A judge ruled this week that the University of Cincinnati Medical Center can’t be sued after an employee posted a patient’s private medical records on Facebook.
The case stemmed from a 2013 incident involving a hospital employee who posted a snapshot of a woman’s medical record that listed her diagnosis as “maternal syphilis.” What’s worse, the hospital employee posted the pic to a Facebook group called “Team No Hoes.”
The woman filed a suit last year naming the employee responsible for the leak, her ex-boyfriend and the hospital. However, a judge ruled that Ohio case law dictates she drop the hospital from the suit. Because the employee was not acting “within the scope of her employment, her employer cannot be held responsible. But still, there’s no doubt she suffered gravely from the post, and will most definitely pursue further legal action.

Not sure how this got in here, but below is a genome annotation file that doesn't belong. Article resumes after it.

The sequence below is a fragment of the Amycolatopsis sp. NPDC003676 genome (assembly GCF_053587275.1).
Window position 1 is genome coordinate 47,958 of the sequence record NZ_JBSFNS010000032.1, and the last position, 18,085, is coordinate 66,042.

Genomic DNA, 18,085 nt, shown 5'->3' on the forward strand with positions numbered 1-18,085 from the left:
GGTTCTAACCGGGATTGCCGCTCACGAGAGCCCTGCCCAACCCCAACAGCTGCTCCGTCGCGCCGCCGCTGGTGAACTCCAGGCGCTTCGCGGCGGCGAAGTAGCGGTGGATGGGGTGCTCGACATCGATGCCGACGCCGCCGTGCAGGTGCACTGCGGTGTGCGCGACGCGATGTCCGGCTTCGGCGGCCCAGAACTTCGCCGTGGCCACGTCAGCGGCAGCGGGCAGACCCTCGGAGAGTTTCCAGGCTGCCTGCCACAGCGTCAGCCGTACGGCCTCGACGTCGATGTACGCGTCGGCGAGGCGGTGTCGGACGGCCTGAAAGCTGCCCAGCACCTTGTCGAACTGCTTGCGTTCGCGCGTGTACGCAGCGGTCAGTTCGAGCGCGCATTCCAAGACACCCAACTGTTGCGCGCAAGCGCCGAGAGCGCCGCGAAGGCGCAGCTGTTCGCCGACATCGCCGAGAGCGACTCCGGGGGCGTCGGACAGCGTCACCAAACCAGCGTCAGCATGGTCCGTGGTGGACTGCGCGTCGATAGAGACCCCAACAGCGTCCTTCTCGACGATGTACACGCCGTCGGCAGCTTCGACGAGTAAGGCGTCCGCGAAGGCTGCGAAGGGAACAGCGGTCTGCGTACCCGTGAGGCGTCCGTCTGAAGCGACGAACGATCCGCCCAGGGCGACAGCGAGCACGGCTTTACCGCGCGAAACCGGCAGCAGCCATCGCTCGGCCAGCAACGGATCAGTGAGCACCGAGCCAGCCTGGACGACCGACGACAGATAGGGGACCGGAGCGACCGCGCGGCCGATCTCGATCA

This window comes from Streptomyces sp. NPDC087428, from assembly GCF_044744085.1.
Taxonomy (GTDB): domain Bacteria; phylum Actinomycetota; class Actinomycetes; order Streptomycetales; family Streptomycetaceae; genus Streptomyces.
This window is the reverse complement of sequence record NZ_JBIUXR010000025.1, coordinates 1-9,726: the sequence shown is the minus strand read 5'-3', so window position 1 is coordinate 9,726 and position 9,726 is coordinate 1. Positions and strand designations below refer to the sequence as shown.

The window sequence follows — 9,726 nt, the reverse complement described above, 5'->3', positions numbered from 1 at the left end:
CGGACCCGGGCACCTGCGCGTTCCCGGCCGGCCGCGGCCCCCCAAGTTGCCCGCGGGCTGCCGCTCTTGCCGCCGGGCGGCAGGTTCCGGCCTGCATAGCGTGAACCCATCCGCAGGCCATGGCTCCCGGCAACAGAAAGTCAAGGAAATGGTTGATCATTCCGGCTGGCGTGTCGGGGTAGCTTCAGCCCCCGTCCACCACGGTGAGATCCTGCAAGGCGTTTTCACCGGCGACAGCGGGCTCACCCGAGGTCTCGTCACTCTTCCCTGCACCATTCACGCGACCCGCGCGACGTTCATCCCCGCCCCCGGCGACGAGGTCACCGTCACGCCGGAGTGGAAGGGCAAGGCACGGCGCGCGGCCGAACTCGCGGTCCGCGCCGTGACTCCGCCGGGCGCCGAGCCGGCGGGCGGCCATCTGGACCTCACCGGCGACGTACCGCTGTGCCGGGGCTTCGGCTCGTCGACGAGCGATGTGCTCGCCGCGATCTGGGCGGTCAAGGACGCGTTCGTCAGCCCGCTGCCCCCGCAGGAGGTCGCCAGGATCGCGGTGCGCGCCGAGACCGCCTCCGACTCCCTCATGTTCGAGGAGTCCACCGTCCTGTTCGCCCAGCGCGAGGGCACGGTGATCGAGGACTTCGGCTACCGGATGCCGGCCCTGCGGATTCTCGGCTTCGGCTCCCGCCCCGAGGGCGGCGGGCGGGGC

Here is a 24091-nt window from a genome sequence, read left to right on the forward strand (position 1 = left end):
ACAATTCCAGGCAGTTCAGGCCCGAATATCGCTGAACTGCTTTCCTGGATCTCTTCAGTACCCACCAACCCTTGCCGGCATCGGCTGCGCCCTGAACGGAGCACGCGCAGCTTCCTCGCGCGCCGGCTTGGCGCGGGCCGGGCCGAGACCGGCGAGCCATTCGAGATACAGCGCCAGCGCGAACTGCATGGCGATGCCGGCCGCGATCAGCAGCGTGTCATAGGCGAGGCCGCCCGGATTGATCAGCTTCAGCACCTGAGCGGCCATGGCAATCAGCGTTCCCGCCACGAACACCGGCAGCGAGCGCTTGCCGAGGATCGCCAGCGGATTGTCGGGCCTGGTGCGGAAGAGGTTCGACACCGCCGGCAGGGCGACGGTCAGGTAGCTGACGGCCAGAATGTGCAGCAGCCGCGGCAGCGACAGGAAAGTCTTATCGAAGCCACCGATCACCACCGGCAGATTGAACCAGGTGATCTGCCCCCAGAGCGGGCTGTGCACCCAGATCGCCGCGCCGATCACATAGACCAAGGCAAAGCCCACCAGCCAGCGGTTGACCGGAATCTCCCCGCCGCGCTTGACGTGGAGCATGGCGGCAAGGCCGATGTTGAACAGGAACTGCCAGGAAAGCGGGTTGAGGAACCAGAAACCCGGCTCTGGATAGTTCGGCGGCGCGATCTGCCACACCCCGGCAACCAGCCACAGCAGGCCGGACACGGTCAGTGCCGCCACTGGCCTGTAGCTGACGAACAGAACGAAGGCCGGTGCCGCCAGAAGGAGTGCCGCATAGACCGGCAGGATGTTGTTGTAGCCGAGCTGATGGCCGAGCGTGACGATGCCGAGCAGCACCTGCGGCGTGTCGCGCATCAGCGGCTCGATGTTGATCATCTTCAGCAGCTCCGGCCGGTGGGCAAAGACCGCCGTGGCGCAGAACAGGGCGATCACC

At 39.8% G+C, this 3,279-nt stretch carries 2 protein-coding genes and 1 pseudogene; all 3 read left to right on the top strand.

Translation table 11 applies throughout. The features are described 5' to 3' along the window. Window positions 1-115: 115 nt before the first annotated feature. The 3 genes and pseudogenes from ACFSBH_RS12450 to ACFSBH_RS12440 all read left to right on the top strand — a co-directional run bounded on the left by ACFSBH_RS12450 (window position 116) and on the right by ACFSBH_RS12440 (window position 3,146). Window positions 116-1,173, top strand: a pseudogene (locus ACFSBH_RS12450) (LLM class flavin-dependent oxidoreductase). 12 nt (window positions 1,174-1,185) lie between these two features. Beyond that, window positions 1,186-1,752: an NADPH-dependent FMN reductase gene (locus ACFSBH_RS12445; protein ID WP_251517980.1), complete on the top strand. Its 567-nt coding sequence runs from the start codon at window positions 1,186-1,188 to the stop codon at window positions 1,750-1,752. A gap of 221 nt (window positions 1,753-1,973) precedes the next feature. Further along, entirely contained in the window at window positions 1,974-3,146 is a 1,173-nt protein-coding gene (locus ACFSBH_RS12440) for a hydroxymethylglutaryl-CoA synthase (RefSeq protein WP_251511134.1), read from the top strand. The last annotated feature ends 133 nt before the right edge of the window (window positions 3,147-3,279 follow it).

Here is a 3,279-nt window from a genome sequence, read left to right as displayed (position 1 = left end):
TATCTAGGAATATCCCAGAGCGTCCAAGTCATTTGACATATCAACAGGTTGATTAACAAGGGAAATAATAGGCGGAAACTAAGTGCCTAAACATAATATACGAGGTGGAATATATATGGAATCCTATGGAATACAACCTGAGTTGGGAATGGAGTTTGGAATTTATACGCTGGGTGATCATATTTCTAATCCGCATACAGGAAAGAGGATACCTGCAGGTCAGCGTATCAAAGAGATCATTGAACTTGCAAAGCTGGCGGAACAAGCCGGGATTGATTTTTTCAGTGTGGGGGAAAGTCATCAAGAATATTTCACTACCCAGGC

“She’s suffered great humiliation,” her lawyer said. “That’s what so horrible about this.”
There are many lessons to be learned from this entire Facebook fiasco. First of all, never share sensitive information on the site that could get you in trouble. Even if it’s in a private group, you can beg that it’ll escape somehow. Second of all, if you’re the victim of a serious privacy infringement like this, you can’t necessarily count on the law upholding your case. Even though it seems cut-and-dried, much of the law is still catching up the realities of the social media age.